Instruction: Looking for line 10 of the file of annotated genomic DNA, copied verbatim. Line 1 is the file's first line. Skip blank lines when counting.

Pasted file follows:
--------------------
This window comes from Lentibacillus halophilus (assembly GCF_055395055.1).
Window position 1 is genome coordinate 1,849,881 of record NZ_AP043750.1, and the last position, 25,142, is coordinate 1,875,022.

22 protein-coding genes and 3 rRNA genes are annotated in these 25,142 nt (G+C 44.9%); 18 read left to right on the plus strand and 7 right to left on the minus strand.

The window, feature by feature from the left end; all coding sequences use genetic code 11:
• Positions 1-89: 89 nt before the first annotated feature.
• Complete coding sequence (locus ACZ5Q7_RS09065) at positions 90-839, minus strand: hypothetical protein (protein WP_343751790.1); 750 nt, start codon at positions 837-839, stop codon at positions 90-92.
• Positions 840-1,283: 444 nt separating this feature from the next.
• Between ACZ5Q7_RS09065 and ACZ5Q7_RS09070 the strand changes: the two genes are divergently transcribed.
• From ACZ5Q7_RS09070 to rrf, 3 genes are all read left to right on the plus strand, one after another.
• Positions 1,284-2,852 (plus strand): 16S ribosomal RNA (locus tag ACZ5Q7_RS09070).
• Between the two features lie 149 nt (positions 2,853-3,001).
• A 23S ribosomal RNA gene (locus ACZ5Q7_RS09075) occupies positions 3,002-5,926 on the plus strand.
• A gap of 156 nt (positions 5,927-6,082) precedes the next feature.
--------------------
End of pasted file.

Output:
• Positions 1,284-2,852 (plus strand): 16S ribosomal RNA (locus tag ACZ5Q7_RS09070).